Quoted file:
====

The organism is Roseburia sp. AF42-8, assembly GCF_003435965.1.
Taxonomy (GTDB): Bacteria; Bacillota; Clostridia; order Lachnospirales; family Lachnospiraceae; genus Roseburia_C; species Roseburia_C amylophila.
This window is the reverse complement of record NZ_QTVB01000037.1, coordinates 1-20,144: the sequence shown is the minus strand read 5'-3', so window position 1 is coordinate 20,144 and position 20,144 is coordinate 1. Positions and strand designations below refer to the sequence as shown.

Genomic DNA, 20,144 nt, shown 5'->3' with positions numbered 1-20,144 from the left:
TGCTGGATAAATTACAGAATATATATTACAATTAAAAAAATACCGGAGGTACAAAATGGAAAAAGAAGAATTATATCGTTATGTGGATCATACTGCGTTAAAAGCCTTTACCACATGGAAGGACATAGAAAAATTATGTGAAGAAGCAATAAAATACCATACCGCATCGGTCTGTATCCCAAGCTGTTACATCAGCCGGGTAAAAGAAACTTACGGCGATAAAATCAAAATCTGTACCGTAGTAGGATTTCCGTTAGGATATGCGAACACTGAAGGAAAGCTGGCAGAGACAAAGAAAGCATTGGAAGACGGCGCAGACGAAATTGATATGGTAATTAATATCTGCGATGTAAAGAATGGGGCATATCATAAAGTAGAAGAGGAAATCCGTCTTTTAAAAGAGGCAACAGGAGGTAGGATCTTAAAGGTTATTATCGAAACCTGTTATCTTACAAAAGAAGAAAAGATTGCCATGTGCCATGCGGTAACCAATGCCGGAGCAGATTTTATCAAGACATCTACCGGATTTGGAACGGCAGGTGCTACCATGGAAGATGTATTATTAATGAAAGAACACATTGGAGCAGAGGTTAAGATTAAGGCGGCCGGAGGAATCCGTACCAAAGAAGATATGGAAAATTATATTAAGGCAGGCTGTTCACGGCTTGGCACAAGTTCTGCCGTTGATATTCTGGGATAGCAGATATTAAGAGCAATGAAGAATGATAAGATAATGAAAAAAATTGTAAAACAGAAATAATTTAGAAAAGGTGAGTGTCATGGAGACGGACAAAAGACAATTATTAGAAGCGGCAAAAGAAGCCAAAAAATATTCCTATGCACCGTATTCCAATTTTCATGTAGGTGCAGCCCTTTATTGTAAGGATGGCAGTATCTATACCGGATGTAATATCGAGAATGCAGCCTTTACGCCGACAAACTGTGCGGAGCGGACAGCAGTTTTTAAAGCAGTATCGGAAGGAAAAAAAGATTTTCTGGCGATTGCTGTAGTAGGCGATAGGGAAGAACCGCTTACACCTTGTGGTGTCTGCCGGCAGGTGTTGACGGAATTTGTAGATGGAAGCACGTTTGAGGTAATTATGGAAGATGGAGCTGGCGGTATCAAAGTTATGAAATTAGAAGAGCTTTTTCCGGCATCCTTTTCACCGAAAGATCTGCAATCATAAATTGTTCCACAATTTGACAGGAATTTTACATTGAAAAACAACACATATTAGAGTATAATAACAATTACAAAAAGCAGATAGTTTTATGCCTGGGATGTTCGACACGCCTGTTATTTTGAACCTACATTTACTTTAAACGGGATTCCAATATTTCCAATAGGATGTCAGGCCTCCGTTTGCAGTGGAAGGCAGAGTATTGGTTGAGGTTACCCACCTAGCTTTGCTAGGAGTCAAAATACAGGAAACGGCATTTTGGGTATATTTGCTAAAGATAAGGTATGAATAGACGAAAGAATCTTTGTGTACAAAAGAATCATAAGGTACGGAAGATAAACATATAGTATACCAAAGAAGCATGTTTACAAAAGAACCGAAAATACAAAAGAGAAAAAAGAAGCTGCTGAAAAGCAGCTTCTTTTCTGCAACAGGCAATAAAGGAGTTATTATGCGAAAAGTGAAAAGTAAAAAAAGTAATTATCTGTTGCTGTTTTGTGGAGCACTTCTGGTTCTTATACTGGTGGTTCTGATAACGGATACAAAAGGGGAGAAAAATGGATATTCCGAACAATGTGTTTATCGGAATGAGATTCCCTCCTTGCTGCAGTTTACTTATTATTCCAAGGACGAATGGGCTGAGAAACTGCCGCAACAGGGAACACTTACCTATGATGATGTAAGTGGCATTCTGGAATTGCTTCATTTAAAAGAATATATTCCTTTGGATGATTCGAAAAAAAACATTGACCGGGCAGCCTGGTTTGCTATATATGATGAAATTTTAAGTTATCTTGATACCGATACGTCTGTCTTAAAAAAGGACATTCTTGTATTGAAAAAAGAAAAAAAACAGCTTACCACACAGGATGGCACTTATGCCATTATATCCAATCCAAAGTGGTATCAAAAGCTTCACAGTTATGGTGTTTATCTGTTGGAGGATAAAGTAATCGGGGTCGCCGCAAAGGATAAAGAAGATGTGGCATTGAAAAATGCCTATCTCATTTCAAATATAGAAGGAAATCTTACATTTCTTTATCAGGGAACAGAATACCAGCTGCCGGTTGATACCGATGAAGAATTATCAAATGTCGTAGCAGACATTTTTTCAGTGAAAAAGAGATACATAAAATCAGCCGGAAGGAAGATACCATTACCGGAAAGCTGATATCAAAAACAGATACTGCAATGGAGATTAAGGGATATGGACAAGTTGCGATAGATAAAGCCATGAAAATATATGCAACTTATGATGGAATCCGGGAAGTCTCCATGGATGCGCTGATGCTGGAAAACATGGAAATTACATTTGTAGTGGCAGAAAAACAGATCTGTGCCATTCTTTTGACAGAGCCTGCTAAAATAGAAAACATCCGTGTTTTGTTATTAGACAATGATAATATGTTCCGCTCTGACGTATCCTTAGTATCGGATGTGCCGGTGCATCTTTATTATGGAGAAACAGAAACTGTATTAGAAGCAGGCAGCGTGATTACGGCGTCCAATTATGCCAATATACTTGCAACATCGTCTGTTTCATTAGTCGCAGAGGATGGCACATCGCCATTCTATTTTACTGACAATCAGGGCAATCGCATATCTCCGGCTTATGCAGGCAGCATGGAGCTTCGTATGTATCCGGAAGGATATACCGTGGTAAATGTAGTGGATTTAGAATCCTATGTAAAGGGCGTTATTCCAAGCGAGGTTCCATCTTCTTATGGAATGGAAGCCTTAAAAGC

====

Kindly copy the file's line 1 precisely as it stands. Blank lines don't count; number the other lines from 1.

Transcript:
The organism is Roseburia sp. AF42-8, assembly GCF_003435965.1.